I am sorry but I do not know about or have not heard/read/seen-on-TV a single person who
      1. took to sport because he/she saw Sachin, or
      2. felt inspired enough to take up something new, or get rid of some bad habit etc., or
      3. (extreme case) got rid of their suicidal, or substance abuse tendencies because of inspiration from Sachin.

      (You raise a kind of different point here. Lets say that, if for some reason, purely hypothetically, Sachin was found out as a drug cheat or something, say, like Lance Armstrong, would the people inspired by him still stay as inspired?)

      As far as the matter of mattering of opinions is there, I am sure you chat with your friends, in person or online or even by snail mail. And I am sure most of that is hypothetical (thats why it is chatting). And again, I am sure that it does not matter. At least I chat, and I am sure (al)most (all) of what I say/think does not matter. So, why do you keep on with it if it does not matter? Anyone who blogs or simply adds their content on the internet or any open medium is just expressing their views, and I think there is nothing wrong in that, as long as they are not hurting anyone or anyone else's interests. I am sure that Sachin and his family are safe, that this single blog post will not affect Sachin's endorsements or business interests in any way, and that his political career is safe in the future.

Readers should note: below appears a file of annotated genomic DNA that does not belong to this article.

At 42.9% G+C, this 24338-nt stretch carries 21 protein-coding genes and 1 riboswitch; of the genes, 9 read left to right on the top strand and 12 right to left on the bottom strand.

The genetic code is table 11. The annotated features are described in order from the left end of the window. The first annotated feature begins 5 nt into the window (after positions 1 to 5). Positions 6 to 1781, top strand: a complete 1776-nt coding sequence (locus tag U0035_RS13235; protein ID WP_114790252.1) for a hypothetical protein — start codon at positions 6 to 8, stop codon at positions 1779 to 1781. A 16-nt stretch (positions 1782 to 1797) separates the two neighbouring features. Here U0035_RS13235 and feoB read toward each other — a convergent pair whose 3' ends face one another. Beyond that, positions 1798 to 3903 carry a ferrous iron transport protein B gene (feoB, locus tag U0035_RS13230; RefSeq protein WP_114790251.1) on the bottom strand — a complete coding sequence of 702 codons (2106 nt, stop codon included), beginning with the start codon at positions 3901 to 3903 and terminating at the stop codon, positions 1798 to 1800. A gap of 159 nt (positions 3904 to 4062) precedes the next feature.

The same logic goes for what you call "crappy articles" written by the OP, this site or other sites.

      A guess, but at least a hundred cricketers have played alongside Sachin in the National teams (Test/50-over/(T20?)) since his debut in 1989, and simply worshipping Sachin and ignoring the rest is like a disgrace to the others, including (but not limited to), Ganguly, Dravid, Kumble, Dhoni, Sidhu, J.Srinath, Laxman etc. etc.

      I have been reading this blog since well over two years now, and I must say I love it. Especially the witty comedy. I bet if you read some of the previous posts by Siddhesh, you will get the humor and see this post too with a similar (but not the same) perspective.

      As far as Sachin is concerned, he has faced (at least early in his caree) hostile crowds in Pakistan and racist chants in Australia, not to mention constant sledging (and intentionally bad umpiring, if one of my friends is to be believed), and a few blog posts or comments or tweets or facebook status messages etc won't hurt him. Its the fanboys and their ego we probably need to care about.

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    2. @Karunesh - Hats off to you dude. And thanks for your appreciation!!
      Cheers.